Foreign (that is, non-French) investment was negligible until the issuance of the 1959 investment code, which eliminated all special privileges for French companies. A new investment code was adopted in 1984. To finance national investment, all businesses had to lend 10% of their profits to the government, but this loan was rebated if they reinvested twice that sum in government-approved industries. Investment incentives included tax holidays, export bonuses, duty-free imports of equipment and machinery, free repatriation of capital and profits, and tax stabilization clauses. The 1984 code was particularly intended to help small-and medium-sized enterprises, with greater incentives for firms locating outside the Abidjan area.
The New Investment Code of 1995 modified the code of 1984 to further encourage private sector investment for larger enterprises. Incentive packages were particularly aimed at attracting foreign investment in the petroleum, telecommunications, and mining sectors, which were being privatized. As a venue for foreign direct investment, Côte d'Ivoire had in its favor a well-developed infrastructure by third world standards (two ports with inland rail linkages, paved roads, advanced telecommunications facilities), a release from overwhelming external debt through the Paris Club and the HIPC (Highly Indebted Poor Countries) initiative of the IMF and World Bank, and, most famously, a long record of political stability. This last was broken in the coup of 1999, a popular uprising in 2000, and a troop mutiny in March 2002.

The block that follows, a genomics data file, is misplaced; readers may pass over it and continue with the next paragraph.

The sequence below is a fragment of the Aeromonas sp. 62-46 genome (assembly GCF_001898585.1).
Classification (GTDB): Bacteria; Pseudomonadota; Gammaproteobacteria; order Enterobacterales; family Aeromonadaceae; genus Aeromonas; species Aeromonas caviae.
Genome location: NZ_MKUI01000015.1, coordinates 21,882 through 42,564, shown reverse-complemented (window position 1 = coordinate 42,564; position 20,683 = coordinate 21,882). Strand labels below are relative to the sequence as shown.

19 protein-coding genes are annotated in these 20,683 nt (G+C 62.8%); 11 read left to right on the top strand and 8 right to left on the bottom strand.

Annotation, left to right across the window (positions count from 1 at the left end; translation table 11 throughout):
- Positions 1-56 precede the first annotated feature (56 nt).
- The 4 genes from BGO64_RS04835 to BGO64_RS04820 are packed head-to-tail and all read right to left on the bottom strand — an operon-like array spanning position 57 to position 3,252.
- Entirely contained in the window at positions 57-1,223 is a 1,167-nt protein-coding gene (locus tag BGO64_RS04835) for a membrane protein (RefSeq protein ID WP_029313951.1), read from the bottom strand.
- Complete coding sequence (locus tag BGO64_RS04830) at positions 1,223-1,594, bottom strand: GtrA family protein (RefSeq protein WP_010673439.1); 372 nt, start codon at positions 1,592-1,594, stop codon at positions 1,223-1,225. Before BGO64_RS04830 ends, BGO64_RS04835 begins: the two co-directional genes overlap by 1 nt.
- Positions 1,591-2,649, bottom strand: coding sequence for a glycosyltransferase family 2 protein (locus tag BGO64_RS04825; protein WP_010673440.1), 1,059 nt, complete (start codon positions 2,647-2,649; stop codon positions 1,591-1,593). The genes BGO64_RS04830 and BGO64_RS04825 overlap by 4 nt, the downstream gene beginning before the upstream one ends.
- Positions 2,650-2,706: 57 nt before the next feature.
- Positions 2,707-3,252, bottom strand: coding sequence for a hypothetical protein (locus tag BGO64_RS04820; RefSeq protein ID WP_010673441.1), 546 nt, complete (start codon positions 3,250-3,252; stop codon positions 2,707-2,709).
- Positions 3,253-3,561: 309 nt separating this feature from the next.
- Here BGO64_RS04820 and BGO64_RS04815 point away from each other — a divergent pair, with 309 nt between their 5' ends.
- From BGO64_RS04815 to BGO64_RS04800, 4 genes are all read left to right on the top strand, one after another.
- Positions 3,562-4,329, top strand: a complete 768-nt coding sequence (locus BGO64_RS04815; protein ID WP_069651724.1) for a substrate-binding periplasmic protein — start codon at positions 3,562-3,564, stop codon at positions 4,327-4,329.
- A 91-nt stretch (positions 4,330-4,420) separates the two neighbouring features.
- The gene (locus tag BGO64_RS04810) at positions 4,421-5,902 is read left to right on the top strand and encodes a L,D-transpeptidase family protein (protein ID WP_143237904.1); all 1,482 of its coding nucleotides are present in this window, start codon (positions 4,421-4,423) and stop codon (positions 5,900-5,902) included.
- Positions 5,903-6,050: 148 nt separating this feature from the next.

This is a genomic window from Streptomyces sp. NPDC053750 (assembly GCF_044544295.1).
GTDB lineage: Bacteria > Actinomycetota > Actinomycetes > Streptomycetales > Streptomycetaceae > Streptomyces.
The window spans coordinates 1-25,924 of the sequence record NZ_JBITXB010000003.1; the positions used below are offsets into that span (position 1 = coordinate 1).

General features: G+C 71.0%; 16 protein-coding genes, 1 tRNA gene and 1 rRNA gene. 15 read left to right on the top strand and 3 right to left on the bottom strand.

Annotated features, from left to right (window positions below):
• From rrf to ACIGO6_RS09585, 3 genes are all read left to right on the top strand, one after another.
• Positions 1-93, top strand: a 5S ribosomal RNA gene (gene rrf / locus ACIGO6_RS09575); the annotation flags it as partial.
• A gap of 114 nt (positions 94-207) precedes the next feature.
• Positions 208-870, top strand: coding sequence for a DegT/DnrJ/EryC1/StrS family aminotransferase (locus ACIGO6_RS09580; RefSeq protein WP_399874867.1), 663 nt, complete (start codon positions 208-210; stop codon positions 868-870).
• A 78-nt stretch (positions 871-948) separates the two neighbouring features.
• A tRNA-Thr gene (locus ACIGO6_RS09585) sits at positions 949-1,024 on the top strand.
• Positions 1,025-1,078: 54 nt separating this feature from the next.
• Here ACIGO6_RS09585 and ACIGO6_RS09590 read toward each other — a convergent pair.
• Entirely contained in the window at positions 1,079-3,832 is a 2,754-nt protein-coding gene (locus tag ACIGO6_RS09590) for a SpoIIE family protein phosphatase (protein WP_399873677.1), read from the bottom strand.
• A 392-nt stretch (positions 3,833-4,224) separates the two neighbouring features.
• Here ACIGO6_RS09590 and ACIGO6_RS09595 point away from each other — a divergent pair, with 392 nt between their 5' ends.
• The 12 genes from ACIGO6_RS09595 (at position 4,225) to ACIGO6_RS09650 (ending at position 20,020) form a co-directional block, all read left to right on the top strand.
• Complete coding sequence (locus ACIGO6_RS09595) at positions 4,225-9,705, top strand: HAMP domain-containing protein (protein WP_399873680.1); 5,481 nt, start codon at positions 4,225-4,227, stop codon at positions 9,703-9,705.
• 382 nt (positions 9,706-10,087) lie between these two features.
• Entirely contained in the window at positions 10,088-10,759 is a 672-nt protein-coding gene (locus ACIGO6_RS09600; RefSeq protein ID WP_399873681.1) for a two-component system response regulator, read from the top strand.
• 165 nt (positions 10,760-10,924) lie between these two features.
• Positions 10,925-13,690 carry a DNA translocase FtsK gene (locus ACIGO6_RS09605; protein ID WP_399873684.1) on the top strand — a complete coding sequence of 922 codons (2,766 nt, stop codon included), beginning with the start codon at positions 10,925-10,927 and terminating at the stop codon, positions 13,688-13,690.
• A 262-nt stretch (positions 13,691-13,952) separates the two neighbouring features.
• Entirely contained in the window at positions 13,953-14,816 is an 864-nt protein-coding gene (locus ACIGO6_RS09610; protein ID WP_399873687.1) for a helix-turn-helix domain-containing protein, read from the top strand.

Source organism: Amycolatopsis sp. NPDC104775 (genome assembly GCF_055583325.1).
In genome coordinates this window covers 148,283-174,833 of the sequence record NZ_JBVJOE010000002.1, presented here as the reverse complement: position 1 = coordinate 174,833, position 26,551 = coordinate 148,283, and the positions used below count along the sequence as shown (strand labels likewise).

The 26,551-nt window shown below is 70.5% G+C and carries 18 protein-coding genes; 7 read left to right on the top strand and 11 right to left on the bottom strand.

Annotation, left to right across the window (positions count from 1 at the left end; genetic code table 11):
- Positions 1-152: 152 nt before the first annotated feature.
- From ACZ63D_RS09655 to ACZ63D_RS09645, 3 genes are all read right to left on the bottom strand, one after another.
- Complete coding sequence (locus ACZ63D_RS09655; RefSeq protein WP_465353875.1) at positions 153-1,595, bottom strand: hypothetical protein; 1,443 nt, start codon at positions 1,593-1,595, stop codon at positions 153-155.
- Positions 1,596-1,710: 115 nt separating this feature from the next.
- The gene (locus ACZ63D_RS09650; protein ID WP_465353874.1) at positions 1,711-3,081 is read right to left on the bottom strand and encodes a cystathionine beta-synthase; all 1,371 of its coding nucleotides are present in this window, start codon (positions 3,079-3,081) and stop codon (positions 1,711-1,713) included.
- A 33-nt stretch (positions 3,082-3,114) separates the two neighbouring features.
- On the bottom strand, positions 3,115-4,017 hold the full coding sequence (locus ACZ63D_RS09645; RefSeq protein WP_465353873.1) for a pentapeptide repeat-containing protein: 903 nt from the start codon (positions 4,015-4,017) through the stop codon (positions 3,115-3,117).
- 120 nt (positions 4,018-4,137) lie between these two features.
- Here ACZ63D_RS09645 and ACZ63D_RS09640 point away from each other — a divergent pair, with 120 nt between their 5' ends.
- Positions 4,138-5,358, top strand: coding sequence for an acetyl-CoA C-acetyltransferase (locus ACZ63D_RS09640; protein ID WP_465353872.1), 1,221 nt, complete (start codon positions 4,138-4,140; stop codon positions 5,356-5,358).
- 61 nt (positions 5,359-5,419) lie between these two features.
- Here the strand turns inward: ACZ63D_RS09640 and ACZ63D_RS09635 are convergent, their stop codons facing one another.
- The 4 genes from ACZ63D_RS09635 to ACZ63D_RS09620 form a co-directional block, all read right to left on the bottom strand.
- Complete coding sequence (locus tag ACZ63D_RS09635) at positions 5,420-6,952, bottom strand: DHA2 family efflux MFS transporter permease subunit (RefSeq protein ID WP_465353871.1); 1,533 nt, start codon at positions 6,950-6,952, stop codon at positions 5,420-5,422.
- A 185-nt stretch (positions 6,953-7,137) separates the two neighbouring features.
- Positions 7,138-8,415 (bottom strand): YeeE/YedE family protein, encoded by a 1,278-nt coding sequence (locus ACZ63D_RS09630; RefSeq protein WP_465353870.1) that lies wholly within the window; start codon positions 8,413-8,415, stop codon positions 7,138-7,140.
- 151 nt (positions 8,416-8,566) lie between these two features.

Annual foreign direct investment (FDI) inflow fell over 43% between 1997 and 2000-2001—from about $450 million in 1997 to an average of about $256 million in 2000 and 2001. The political turmoil has created uncertainty in the private sector, which due to recent privatizations has delayed planned infrastructure improvements in the railroads, the petroleum sector, telecommunications, and electricity and water supply.
FDI has come primarily from France, which is source of 55% to 60% of accumulated FDI stock. FDI flows account for 40% to 45% of total capital in Ivorian firms, about 25% of which is French. Other important sources of FDI include the United States (8.4% in 1997), United Kingdom (7.3%), and Benelux countries (4.6%)